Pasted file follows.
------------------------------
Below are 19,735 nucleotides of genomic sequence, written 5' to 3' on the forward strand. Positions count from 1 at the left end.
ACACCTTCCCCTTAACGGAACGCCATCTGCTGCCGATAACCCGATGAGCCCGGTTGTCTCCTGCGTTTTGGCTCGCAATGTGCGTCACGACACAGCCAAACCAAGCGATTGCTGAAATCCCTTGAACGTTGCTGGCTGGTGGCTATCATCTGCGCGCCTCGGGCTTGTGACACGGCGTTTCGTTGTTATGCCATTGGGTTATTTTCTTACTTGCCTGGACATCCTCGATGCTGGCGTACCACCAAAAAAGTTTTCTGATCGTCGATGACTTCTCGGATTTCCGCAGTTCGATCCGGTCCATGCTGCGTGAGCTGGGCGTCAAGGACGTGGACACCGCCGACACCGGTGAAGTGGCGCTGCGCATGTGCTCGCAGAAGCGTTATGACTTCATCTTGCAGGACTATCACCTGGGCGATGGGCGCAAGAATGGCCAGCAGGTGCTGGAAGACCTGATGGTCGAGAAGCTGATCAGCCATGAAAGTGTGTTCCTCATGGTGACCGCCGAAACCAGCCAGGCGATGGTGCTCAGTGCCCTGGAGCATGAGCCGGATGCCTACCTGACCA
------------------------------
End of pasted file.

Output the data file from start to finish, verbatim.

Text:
Below are 19,735 nucleotides of genomic sequence, written 5' to 3' on the forward strand. Positions count from 1 at the left end.
ACACCTTCCCCTTAACGGAACGCCATCTGCTGCCGATAACCCGATGAGCCCGGTTGTCTCCTGCGTTTTGGCTCGCAATGTGCGTCACGACACAGCCAAACCAAGCGATTGCTGAAATCCCTTGAACGTTGCTGGCTGGTGGCTATCATCTGCGCGCCTCGGGCTTGTGACACGGCGTTTCGTTGTTATGCCATTGGGTTATTTTCTTACTTGCCTGGACATCCTCGATGCTGGCGTACCACCAAAAAAGTTTTCTGATCGTCGATGACTTCTCGGATTTCCGCAGTTCGATCCGGTCCATGCTGCGTGAGCTGGGCGTCAAGGACGTGGACACCGCCGACACCGGTGAAGTGGCGCTGCGCATGTGCTCGCAGAAGCGTTATGACTTCATCTTGCAGGACTATCACCTGGGCGATGGGCGCAAGAATGGCCAGCAGGTGCTGGAAGACCTGATGGTCGAGAAGCTGATCAGCCATGAAAGTGTGTTCCTCATGGTGACCGCCGAAACCAGCCAGGCGATGGTGCTCAGTGCCCTGGAGCATGAGCCGGATGCCTACCTGACCA